Day 1: Leh – Chang-La - Pangong Tso – Chang-la – Leh.
Mutup promptly turned up at 7.30 am in a Tata Aria (With a heater – The heater was probably the second best part of the trip after the locales!) Being awake for most of the night, getting ready didn’t involve waking up all dreary eyed. (The last day at the Hemis National park was the only time I had sound sleep, Temperatures below 25 degree Celsius in the night isn’t entirely conducive for naps). A quick breakfast later we were off to Pangong Tso. I have ridden from Leh to Pangong in the summer before which if I may mention is a complete aberration from what you might see in the winter. The road was painted white, not an inch of gravel was to be seen and the Tata Aria swerved dangerously on multiple occasions. The road to Pangong passes through Chang-la (The third highest Motorable highway in the world).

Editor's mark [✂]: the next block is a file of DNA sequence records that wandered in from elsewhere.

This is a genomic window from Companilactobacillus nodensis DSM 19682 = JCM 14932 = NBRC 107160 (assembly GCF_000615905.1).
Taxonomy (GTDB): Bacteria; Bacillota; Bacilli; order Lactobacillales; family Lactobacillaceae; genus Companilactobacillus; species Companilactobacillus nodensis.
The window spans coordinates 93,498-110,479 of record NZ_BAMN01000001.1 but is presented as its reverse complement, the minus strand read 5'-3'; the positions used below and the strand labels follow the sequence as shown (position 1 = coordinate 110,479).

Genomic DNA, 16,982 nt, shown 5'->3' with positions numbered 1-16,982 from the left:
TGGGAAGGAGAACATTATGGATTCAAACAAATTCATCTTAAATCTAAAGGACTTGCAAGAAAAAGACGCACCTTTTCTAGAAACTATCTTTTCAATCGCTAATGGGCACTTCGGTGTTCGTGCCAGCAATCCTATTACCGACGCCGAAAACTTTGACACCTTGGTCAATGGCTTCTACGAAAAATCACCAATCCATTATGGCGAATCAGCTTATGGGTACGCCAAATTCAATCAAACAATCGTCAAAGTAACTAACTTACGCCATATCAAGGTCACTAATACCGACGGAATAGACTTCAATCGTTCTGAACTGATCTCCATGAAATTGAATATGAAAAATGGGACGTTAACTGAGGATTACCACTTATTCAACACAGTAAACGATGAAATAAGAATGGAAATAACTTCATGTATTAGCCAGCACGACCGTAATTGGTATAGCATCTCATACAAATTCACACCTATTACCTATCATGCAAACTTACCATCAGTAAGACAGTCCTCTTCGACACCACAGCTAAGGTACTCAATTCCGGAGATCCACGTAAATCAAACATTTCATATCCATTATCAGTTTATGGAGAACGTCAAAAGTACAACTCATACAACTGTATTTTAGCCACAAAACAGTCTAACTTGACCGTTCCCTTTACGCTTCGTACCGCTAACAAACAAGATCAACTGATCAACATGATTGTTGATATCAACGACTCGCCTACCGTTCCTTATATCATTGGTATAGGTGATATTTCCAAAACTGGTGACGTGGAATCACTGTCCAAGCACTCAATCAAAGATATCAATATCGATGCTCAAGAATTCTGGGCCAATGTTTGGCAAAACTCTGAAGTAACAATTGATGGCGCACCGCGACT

(Trivia: Bad weather in the winter can end your plans of going to watch a frozen Pangong; Bad weather and blocked roads due to snow are a regular affair at Khardung-la).
After Karu (The first check point for the inner line permit), the road rises and it was beginning to get difficult to look at all that snow without getting blinded. (Random tip: Wear UV protection sunglasses: Snow blindness can get annoying and painful). Post the mandatory pic next to the sign declaring the altitude of Chang-la, we made our way down. There are multiple lakes in this area and all (every single one of them) was frozen stiff! I stopped to get down onto my first frozen water body (in my life, let alone the trip!) at a place called Cholthak (possibly 30-40 kms from Pangong). Cholthak comes after Chang-la. If you are visiting Pangong in the winter, spotting these large completely solid frozen lakes is easy enough. The views are unforgettable!